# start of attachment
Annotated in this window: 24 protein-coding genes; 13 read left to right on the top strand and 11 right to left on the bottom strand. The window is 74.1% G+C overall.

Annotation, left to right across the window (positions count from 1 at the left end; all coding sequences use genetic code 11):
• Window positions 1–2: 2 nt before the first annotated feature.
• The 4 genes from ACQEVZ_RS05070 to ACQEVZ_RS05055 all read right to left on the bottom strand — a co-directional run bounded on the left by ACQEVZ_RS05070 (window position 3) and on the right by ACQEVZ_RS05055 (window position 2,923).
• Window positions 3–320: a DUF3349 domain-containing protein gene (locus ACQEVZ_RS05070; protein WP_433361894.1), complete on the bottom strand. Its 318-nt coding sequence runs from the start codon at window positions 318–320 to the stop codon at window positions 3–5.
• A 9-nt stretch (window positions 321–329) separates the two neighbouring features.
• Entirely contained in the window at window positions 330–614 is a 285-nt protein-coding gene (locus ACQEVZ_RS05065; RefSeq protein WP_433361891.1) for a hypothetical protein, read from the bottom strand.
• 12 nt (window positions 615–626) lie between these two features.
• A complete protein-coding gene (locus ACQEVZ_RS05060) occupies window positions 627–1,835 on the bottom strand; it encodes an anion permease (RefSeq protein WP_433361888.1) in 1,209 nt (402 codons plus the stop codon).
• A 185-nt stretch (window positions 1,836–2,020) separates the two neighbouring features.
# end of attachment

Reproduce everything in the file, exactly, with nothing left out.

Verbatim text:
Annotated in this window: 24 protein-coding genes; 13 read left to right on the top strand and 11 right to left on the bottom strand. The window is 74.1% G+C overall.

Annotation, left to right across the window (positions count from 1 at the left end; all coding sequences use genetic code 11):
• Window positions 1–2: 2 nt before the first annotated feature.
• The 4 genes from ACQEVZ_RS05070 to ACQEVZ_RS05055 all read right to left on the bottom strand — a co-directional run bounded on the left by ACQEVZ_RS05070 (window position 3) and on the right by ACQEVZ_RS05055 (window position 2,923).
• Window positions 3–320: a DUF3349 domain-containing protein gene (locus ACQEVZ_RS05070; protein WP_433361894.1), complete on the bottom strand. Its 318-nt coding sequence runs from the start codon at window positions 318–320 to the stop codon at window positions 3–5.
• A 9-nt stretch (window positions 321–329) separates the two neighbouring features.
• Entirely contained in the window at window positions 330–614 is a 285-nt protein-coding gene (locus ACQEVZ_RS05065; RefSeq protein WP_433361891.1) for a hypothetical protein, read from the bottom strand.
• 12 nt (window positions 615–626) lie between these two features.
• A complete protein-coding gene (locus ACQEVZ_RS05060) occupies window positions 627–1,835 on the bottom strand; it encodes an anion permease (RefSeq protein WP_433361888.1) in 1,209 nt (402 codons plus the stop codon).
• A 185-nt stretch (window positions 1,836–2,020) separates the two neighbouring features.